The inhumanity of Hurricanes on our infrastructure, communities, and the American family can not be overstated. With the recent tragedy of Ian hitting the West Coast of Florida, the real estate patch has been buzzing about what it means for displaced families, state budgets, and broader real estate prices.

We will leave the really important items to what looks like strong coordination between the State of Florida and Washington, D.C. That said, we found a research piece from 2 PhD’s that quantified the impact of natural disasters on real estate pricing.

Dr. Bercha’s and Dr. Prati’s findings are HERE.

Generally speaking, press articles imply the reaction in residential real estate to major storms in the form of a bubble. That is, markets surge from a housing shortage immediately following a storm and then correct in the medium term as supply gradually returns to prior levels.

Bercha’s and Prati’s work however rigorously quantifies this relationship. In their analysis of 52 storm affected zip codes; in 10,759 real estate transactions; with 6 named storms; the real relationship is more nuanced. In their study, price per square foot of the affected area drops by over -3% in the first 3 months after the event as the community now deals with impaired infrastructure. The situation then improves with an increase of +6% in the next 3 months and then again by +2% in the 90 days after that. All told, real estate prices improve by an average of +9% a year after the event as the housing stock is replaced and reconstructed with newer infrastructure.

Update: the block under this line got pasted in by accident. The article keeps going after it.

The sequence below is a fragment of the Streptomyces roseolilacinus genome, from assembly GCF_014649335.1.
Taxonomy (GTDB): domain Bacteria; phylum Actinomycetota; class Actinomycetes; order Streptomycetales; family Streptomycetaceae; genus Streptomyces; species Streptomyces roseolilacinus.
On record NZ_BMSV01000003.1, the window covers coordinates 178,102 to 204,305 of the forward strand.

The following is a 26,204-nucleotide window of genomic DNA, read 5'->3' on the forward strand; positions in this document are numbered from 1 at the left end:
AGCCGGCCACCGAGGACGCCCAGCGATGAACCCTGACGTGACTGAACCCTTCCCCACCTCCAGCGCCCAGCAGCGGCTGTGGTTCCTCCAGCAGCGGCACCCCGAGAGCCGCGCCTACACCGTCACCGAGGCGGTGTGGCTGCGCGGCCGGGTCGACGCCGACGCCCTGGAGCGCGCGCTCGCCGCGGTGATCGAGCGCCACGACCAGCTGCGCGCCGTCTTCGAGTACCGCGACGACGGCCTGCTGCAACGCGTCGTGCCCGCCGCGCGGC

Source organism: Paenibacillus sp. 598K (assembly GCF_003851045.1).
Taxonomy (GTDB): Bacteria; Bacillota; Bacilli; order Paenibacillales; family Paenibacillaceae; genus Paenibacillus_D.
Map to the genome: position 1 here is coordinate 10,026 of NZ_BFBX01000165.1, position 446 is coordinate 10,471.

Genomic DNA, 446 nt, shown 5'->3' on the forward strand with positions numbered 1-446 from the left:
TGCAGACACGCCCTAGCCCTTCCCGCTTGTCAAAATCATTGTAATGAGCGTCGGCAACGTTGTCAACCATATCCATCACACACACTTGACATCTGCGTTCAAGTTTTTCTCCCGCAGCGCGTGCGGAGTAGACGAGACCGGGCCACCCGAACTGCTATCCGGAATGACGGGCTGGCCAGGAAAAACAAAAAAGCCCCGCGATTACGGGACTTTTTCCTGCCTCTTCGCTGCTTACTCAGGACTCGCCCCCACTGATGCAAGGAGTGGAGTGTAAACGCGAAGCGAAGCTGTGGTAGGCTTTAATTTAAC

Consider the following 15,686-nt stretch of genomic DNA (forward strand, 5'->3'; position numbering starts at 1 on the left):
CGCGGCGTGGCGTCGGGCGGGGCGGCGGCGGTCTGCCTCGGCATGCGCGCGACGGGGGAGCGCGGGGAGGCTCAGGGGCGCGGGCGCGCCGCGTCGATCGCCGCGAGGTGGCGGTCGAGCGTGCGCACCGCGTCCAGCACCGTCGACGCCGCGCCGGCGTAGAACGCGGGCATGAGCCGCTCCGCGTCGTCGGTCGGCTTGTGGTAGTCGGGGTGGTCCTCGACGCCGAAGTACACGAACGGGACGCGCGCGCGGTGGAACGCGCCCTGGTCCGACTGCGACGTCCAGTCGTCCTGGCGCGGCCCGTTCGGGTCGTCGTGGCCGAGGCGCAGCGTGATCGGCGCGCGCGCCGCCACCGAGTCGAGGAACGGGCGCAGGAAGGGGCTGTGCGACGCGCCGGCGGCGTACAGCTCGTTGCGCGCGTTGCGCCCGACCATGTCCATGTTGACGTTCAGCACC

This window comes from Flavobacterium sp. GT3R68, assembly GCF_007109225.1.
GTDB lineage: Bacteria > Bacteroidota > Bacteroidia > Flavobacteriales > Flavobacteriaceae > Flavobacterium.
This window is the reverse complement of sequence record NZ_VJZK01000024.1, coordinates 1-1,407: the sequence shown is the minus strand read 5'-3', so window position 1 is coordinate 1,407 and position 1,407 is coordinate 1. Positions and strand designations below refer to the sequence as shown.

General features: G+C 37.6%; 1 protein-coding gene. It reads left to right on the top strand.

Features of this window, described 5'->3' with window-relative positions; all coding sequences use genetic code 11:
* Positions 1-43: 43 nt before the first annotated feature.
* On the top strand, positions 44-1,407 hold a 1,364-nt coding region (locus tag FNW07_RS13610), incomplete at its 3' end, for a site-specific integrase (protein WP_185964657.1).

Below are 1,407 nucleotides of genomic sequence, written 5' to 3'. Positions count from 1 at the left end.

While every situation can be different, mathematical studies historically show a dip in prices followed by a rebound when the US housing stock gets impacted by natural disasters.